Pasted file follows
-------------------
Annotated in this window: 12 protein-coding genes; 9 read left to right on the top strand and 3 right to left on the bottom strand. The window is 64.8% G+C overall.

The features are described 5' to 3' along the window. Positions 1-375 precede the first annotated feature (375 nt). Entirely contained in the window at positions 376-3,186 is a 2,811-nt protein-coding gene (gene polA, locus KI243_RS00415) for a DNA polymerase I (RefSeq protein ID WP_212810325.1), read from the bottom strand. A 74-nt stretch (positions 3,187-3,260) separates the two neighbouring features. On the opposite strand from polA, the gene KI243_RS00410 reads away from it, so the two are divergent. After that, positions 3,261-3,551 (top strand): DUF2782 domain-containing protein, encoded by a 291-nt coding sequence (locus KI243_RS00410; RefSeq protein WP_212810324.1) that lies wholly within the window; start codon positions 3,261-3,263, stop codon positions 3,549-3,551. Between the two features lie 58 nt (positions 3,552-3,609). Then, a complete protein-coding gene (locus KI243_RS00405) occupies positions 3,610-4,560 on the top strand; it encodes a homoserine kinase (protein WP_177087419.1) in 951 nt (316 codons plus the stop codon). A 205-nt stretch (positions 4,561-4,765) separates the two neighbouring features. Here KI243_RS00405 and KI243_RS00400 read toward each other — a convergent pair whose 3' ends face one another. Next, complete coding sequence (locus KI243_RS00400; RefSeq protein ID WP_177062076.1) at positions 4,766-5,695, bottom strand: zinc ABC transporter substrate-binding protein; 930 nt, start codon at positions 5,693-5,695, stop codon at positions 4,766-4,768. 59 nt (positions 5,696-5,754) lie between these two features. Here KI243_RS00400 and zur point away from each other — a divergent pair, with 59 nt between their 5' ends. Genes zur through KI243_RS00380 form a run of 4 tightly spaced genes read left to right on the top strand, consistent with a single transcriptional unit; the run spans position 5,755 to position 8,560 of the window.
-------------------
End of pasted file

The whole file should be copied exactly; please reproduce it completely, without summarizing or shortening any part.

Annotated in this window: 12 protein-coding genes; 9 read left to right on the top strand and 3 right to left on the bottom strand. The window is 64.8% G+C overall.

The features are described 5' to 3' along the window. Positions 1-375 precede the first annotated feature (375 nt). Entirely contained in the window at positions 376-3,186 is a 2,811-nt protein-coding gene (gene polA, locus KI243_RS00415) for a DNA polymerase I (RefSeq protein ID WP_212810325.1), read from the bottom strand. A 74-nt stretch (positions 3,187-3,260) separates the two neighbouring features. On the opposite strand from polA, the gene KI243_RS00410 reads away from it, so the two are divergent. After that, positions 3,261-3,551 (top strand): DUF2782 domain-containing protein, encoded by a 291-nt coding sequence (locus KI243_RS00410; RefSeq protein WP_212810324.1) that lies wholly within the window; start codon positions 3,261-3,263, stop codon positions 3,549-3,551. Between the two features lie 58 nt (positions 3,552-3,609). Then, a complete protein-coding gene (locus KI243_RS00405) occupies positions 3,610-4,560 on the top strand; it encodes a homoserine kinase (protein WP_177087419.1) in 951 nt (316 codons plus the stop codon). A 205-nt stretch (positions 4,561-4,765) separates the two neighbouring features. Here KI243_RS00405 and KI243_RS00400 read toward each other — a convergent pair whose 3' ends face one another. Next, complete coding sequence (locus KI243_RS00400; RefSeq protein ID WP_177062076.1) at positions 4,766-5,695, bottom strand: zinc ABC transporter substrate-binding protein; 930 nt, start codon at positions 5,693-5,695, stop codon at positions 4,766-4,768. 59 nt (positions 5,696-5,754) lie between these two features. Here KI243_RS00400 and zur point away from each other — a divergent pair, with 59 nt between their 5' ends. Genes zur through KI243_RS00380 form a run of 4 tightly spaced genes read left to right on the top strand, consistent with a single transcriptional unit; the run spans position 5,755 to position 8,560 of the window.